Michael Collins dismissed threats from anti-Treaty Irish Americans in a letter to Diarmuid Fawsitt written on August 19,  1922, just three days before his death. 

The correspondence between Collins and Fawsitt was included in a tranche of materials donated by Fawsitt's family to Cork City and County Archives in 2019.

Fawsitt, a friend of Collins, was a technical adviser for the Anglo-Irish Treaty negotiations, archivist Brian McGee recently told the Irish Times.

Elsewhere, Fawsitt served as the first Consul of the Irish Republic to the US from 1919 - 2021, and after independence, he was a senior civil servant in the Department of Industry and Commerce, and a judge of the Circuit Court.

On April 5, 1922, Fawsitt wrote to Collins saying he had received copies of cablegrams, “presumably from James K. McGuire of New York.”

McGuire, the Irish Times notes, was a leading figure in New York with Clann na Gael, an Irish republican organization in the US that was a sister organization to the Irish Republican Brotherhood (IRB), of which Fawsitt was a member and Collins was the leader.

Fawsitt wrote that the first cablegram read: “Am alarmed; report reached me your death ordered by Eastern Division I.R.B.; advise strongly close protection, watch out closely.”

The second read: “Pay no attention to cable message this morning; investigation shows no foundation for warning; all well.”

Fawsitt wrote: “Both messages were signed ‘James.’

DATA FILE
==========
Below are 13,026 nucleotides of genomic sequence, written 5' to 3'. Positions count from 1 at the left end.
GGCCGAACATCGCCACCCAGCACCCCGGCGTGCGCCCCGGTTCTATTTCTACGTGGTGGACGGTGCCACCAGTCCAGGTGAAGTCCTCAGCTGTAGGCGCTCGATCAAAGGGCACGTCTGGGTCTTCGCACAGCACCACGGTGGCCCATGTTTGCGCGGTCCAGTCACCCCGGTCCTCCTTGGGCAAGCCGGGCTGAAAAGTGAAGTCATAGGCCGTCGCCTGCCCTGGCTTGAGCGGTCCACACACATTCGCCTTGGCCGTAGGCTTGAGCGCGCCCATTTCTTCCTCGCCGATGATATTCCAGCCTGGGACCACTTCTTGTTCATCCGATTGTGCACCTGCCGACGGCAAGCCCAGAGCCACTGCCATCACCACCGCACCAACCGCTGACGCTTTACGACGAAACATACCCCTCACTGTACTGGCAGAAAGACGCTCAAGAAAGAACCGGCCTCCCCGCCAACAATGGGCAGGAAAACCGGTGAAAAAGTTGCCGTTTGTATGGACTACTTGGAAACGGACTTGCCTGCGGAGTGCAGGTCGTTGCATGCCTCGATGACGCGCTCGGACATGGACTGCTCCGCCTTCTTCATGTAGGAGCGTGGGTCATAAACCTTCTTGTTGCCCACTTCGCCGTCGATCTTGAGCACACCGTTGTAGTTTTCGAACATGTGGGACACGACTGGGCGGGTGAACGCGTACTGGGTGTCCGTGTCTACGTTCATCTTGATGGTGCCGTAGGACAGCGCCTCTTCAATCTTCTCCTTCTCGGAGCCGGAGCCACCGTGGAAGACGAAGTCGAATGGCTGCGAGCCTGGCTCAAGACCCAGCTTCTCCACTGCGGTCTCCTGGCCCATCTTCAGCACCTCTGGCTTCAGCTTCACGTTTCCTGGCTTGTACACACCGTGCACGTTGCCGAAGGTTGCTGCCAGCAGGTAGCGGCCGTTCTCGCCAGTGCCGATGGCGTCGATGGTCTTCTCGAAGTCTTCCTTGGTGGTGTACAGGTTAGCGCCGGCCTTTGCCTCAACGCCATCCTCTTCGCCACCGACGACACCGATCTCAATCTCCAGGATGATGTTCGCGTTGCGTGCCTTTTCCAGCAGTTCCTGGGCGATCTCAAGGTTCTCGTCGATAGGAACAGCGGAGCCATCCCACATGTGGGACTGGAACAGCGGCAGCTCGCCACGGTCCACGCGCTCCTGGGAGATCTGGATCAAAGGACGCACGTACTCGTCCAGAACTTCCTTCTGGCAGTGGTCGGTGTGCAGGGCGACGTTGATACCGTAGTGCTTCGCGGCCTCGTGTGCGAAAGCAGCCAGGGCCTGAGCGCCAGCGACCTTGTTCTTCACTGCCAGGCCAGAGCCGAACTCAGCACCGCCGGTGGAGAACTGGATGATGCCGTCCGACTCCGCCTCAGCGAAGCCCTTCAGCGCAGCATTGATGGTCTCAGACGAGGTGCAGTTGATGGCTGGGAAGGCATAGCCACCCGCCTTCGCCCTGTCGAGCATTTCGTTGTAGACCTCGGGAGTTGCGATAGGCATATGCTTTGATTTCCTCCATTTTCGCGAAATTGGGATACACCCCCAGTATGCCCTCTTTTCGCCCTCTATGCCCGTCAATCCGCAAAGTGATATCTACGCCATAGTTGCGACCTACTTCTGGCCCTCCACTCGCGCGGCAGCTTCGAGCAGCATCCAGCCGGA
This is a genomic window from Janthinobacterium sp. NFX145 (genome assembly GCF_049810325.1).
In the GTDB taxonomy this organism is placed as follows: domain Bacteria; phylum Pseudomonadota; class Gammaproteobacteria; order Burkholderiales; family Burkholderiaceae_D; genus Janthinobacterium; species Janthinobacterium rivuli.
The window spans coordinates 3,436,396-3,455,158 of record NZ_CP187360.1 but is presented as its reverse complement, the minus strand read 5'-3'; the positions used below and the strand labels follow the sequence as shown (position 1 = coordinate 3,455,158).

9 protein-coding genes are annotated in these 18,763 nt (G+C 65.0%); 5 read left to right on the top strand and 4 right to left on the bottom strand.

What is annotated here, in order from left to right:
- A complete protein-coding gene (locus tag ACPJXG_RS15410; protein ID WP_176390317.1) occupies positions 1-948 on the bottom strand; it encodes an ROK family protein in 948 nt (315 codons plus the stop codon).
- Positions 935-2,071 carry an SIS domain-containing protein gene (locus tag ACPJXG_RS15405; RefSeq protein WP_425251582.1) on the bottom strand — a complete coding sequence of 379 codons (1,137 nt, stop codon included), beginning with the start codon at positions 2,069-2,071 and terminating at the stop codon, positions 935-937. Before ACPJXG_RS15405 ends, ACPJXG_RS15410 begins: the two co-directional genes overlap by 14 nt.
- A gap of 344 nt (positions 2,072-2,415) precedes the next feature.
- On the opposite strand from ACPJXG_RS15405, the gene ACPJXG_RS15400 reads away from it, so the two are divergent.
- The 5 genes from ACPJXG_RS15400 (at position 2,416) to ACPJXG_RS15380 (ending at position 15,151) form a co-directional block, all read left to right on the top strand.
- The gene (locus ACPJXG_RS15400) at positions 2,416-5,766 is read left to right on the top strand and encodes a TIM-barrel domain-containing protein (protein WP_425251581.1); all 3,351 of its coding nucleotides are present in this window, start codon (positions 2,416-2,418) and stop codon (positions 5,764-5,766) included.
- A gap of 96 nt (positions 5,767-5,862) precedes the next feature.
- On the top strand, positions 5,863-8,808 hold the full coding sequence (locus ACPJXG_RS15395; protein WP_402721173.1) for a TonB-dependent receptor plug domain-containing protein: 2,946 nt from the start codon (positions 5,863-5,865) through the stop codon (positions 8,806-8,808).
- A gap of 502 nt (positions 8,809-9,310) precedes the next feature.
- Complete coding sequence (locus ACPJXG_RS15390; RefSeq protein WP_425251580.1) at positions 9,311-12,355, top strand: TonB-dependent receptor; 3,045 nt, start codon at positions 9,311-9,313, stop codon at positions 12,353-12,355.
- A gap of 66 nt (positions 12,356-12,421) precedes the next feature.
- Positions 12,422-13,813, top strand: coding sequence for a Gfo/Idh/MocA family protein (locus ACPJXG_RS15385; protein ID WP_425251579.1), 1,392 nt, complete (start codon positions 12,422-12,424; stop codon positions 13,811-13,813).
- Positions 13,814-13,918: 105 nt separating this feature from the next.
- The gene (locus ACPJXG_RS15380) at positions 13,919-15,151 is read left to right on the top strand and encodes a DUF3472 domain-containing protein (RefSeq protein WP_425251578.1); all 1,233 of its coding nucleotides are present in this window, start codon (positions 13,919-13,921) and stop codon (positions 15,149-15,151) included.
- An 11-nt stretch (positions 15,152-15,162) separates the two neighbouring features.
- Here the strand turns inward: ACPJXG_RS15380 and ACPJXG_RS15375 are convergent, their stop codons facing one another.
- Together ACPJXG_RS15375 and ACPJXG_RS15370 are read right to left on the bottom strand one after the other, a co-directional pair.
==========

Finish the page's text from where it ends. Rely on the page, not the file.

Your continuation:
“I quote these for your information, as they seem to me to show that our friends in the States are becoming somewhat panicky and alarmed on account of the political and military developments here, of which, no doubt, the American papers carry full, if not exaggerated stories these few weeks past.”

In his response penned on August 19, 1922, Collins thanked Fawsitt for sending him the messages.

Collins wrote: “I would ask you as a personal favour to tell him [McGuire] that he need not waste his time nor his energy in inducing any of the American Irish not to come here to slay Dick Mulcahy and myself.

[Mulcahy, the Irish Times notes, was pro-Treaty, like Collins.]

“I have not the slightest doubt that we should be able to stand up to such gentlemen as we did to other gentlemen of the same persuasion for two or three years. 

“It is a pity they did not show the same desire to come and help us when we were all fighting for our lives against the British.

“It was then they let us down, and some of us are not likely to forget it, and are not likely to look their way for assistance again."

Collins concluded his letter: “Please tell this to Mr. James K. McGuire just as I put it, and tell him that my message to his friends is - ‘Let them all come.’”

Collins was shot and killed at Béal na Bláth three days later on August 22, 1922.

The letters between Fawsitt and Collins are among many that have been digitized and are available online from the Cork City and County Archives.

Cork City Archivist Brian McGee told the Irish Times: “Fawsitt, who was born in Cork in 1884 and died in 1967, was fastidious in keeping material relating to his involvement in many causes and organisations, and his papers have been kept with care over generations by his family and is a valuable addition to our archive collection.”

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